Decided on June 06,1955

OTA Respondents


- (1.) THIS second appeal arises out of an appellate order of the Additional Commissioner, Jodhpur, dated 13-10-1955 in a suit for ejectment of a trespasser. The appellant Rao Raja Narpat Singh filed a suit in the court of the S. D. O. Bali alleging that the respondent had taken unlawful possession of field Nos. 378 and 378/2, measuring 22 bighas 15 biswas of which he is the land holder and as such he should be ejected from the said land and a decree for damages and rent for the period in occupation may be granted in his favour. The defendant respondents averred in their written statement that they were the declared bapidars of khasra No. 366/3, and 378/2 measuring 25 bighas and that the land in dispute bad been given to them by the appellants as fields No. 366/3, and 378/1, and they are therefore, in possession of that area. In his deposition made before the trial court on 29-10-1950 Otarmal respondent admitted that he had not taken possession nor he had cultivated the fields Nos.378 and 378/2. The trial court framed certain issues and after recording the evidence of the parties on those issues granted a decree for ejectment of the respondent. On an appeal before the Additional Commissioner, he, however, reversed the order of the trial court and dismissed the suit. Hence this second appeal before us.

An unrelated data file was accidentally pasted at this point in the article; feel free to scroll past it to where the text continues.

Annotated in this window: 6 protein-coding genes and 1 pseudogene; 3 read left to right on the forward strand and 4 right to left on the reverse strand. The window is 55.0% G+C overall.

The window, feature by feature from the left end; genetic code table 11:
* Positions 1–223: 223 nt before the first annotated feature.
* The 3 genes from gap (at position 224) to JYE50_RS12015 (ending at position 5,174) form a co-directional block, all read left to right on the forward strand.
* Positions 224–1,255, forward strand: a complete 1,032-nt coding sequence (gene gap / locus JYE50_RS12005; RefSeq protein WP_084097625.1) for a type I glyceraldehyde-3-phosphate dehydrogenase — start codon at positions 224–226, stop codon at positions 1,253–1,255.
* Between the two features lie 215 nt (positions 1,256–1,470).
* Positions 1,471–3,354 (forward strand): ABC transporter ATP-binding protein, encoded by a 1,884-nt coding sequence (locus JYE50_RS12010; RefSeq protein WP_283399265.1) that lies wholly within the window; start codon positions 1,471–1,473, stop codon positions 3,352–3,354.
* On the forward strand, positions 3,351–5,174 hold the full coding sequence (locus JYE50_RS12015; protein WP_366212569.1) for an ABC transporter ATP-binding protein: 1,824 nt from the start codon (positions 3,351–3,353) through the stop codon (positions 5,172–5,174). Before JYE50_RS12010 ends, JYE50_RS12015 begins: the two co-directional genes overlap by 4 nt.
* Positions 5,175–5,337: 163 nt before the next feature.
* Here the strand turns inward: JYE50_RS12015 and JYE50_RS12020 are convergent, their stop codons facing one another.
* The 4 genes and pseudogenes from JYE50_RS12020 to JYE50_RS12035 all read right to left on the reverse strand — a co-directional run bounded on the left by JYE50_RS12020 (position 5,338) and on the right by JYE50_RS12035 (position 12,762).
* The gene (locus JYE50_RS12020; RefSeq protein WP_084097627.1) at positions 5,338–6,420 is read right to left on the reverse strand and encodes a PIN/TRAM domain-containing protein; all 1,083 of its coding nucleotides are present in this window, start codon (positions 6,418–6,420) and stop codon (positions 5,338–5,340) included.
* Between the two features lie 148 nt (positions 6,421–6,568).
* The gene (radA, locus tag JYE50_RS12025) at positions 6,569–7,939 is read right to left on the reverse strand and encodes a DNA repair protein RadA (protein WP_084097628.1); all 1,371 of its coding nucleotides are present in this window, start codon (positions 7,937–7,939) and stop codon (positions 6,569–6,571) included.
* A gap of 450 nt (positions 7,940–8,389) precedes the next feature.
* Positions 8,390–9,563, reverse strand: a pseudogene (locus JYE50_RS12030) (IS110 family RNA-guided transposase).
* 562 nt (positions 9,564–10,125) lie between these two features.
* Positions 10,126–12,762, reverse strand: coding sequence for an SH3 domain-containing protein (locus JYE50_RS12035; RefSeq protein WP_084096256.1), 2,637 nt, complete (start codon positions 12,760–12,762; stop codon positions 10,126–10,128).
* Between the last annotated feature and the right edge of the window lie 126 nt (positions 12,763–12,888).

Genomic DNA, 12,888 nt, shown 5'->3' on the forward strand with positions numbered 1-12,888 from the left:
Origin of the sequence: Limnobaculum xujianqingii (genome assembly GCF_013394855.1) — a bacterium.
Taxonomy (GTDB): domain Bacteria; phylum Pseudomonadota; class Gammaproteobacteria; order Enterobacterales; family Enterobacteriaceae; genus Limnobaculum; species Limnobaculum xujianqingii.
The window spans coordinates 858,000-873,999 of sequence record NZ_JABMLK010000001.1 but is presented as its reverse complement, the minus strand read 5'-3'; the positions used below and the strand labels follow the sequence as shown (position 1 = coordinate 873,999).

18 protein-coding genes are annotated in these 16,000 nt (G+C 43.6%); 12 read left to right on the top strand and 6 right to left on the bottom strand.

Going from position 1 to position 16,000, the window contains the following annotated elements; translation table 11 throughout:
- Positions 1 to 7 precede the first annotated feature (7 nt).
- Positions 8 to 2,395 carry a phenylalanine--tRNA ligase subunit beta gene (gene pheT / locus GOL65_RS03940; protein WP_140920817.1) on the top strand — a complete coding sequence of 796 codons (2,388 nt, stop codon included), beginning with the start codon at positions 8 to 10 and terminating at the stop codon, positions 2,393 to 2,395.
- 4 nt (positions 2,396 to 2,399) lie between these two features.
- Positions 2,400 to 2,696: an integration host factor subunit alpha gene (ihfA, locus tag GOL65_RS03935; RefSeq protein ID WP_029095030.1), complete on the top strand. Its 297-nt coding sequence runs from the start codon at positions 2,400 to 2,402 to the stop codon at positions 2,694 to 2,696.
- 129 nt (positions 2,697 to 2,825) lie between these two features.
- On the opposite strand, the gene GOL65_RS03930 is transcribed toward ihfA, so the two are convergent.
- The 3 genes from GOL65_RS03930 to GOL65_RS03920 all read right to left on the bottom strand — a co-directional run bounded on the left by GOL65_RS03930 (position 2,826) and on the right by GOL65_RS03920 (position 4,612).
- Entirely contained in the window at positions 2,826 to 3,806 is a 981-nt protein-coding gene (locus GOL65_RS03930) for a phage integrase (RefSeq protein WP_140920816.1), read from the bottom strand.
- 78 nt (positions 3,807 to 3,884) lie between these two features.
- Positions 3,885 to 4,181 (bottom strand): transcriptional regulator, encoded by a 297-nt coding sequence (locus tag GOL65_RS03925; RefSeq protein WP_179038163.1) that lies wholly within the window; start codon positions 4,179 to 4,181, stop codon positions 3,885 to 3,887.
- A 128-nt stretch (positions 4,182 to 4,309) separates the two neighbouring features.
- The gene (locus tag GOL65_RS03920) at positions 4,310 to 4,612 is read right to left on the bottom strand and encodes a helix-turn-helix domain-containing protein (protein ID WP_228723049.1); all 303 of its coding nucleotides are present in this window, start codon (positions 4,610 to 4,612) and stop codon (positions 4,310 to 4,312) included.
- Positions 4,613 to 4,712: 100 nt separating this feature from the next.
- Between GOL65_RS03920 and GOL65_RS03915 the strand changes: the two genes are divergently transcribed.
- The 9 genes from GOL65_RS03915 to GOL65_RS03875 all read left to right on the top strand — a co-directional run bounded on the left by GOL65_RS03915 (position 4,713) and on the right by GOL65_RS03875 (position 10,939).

(2.) WE have heard the parties and have also examined the record of the case. In view of the orders that we are making in the case we do not consider it necessary to discuss the detailed facts at this stage. Suffice to say that the lower appellate court while reversing the decree and the judgment of the trial court has not given any reason what-so-ever for arriving at a different finding). In fact, the judgment given by the lower appellate court is not judgment in the eye of law. The evidence led by the parties was examined critically by the trial court, but the lower appellate court did not at all discuss it nor gave any reasons for drawing different conclusions. Obviously the point in dispute was whether the respondents had taken unlawful possession of field Nos. 378, 378/2 of village Paldi or they were in possession of these fields by virtue of the bapi patta held by them, or that there had been some confusion in quoting the field numbers in the bapi patta. The trial court relying on the evidence led by the plaintiff passed a decree of ejectment. The lower appellate court without giving any finding as to whether the respondents were entitled to possession of the fields in dispute in addition to the land claimed by them as their bapi obviously based its conclusions merely on conjectures and contented itself by observing that the matter whether respondents were bapidars or ghair-bapidars was not of any significance so long as the R.P.T.O. is in force. No doubt sec. 7 of the R.P.T.O. prohibits the ejectment of tenants as such irrespective of their status as bapidars or ghair-bapidars, but a person in order to be eligible to the benefit of this provision has to prove that he is the 'tenant' of the land in dispute. The lower court seems to have arrived at its conclusions only on the basis of the khasra-teep entries in which the opposite-party is recorded as the ghair-bapidar in respect of the land in dispute without referring to other evidence, As already observed above the defendant respondent's case was not that he was the ghair-bapidar of the land. He had only alleged that he was recorded as the bapidar of some other land in the village whereas the land in dispute was held by him under that bapi patta. As held in A.I.R. 1954, Supreme Court 758 "The Court on failure of the defendant to prove his case cannot make out a new case for him which is not only not made in the written statement, but which is wholly inconsistent with the title set up by the defendant. Thus the; lower court failed to apply its mind to the determination of the point involved in the case viz. whether the respondent is a trespasser or a tenant of the land, in dispute and its decision cannot be upheld, WE, therefore, allow this appeal, set aside the order of the lower court and remand the case to it for considering the entire evidence and deciding the case afresh in the observations made above.;

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